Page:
Pepsi Skips Super Bowl TV Advertising for Social Media
To Pepsi, and to companies around the world, the days when mass-market media is the sole vehicle to reach an audience are officially over. Instead of pouring millions of dollars into a Super Bowl commercial, Pepsi has started a social-media campaign to promote its “Pepsi Refresh” initiative. Pepsi plans to give away $20 million in grant money to fund projects in six categories: health, arts and culture, food and shelter, the planet, neighborhoods and education.
This is an interesting move by Pepsi. Yes, it’s generous of them to promote such a worthy cause. But also it’s a confirmation of the growing importance of social media in our culture today.
About the current social media phenomenon:
I think it’s like when economists announce that we’ve been in a recession since such-and-such date — indicating that we’ve been in a recession for six months and haven’t (officially) realized it. We’re at that point now with social media. A year or so from now we’ll look back and see when social media reached the tipping point and began the dominant role it plays today. My bet? The Obama presidential campaign.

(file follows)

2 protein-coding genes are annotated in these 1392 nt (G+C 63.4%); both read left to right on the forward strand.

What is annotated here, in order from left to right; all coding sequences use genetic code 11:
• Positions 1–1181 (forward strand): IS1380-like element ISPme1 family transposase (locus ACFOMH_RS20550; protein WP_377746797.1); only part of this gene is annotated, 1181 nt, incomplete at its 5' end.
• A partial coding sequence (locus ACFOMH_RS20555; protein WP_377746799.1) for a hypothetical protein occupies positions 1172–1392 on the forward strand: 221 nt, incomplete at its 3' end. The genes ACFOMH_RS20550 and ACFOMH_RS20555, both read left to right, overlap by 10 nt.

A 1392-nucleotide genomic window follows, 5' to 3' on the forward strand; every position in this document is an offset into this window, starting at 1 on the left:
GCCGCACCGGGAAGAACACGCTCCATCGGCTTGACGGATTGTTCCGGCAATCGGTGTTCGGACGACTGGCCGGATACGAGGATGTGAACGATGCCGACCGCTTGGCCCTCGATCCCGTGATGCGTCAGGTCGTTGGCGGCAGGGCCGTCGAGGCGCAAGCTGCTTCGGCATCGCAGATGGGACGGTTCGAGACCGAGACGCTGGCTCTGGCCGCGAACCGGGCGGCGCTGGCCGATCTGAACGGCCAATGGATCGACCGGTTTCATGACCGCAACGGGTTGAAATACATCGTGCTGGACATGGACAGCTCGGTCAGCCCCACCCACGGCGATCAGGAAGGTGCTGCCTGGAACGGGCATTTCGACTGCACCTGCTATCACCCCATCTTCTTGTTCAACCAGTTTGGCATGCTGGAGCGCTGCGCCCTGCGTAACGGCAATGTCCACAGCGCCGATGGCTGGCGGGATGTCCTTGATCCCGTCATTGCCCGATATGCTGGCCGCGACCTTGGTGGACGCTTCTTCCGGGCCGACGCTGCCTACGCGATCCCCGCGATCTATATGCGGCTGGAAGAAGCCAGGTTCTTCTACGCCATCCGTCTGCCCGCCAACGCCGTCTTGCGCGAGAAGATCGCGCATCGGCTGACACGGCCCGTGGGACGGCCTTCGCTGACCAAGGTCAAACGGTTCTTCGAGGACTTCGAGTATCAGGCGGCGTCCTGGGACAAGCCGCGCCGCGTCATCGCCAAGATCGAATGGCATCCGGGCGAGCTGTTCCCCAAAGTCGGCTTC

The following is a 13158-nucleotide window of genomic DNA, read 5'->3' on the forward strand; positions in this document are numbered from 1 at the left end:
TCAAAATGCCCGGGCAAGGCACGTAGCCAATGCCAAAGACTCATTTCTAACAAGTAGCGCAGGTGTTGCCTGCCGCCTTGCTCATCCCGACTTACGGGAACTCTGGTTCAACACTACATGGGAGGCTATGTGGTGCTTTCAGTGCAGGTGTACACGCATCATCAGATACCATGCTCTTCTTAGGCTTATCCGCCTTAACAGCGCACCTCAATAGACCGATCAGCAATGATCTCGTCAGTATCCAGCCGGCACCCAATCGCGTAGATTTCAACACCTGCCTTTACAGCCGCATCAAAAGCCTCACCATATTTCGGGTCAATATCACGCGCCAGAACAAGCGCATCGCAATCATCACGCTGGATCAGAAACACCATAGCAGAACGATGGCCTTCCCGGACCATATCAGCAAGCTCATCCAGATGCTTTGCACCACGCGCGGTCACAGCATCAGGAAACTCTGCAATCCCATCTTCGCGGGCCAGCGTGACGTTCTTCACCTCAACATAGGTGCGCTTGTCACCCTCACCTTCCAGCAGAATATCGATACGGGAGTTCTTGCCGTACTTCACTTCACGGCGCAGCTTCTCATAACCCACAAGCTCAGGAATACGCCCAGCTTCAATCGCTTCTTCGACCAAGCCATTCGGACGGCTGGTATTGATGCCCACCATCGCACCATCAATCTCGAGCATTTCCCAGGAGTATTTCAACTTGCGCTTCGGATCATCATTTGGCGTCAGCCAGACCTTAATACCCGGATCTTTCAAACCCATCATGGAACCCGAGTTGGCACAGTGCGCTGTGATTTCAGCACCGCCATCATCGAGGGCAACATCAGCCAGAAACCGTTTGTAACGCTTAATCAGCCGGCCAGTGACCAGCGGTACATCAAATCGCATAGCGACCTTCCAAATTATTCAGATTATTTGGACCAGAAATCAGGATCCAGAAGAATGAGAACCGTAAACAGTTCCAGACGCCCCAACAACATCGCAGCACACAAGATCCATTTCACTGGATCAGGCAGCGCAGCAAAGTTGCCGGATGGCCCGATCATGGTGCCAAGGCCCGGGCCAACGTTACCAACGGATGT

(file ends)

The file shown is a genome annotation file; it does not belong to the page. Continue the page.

As we discussed the other night, I think your analogy to economists and recessions — you only know you’re in one after the fact — is the perfect expression of what’s happening right now with social media and advertising. I’ll add that many people in the ad biz who are waiting for the economic recovery to boost their business will miss the recovery entirely unless they get hip to SM in a big hurry and start offering some SM solutions to their clients.
Kinda awkward when a paradigm shift coincides with a massive economic downturn. It’s way too easy to focus on the wrong problem.
As fast as we / I read everything I can on trying to keep up with the social medium issue, I realize that trying to understand it well enough to provide counsel to a paying client, is unfair to the client. For me the only way to keep up is to align myself with those that actually are considered expert…and genuinely experienced. Bluffing your way through only undermines your own credibility. Don’t even try.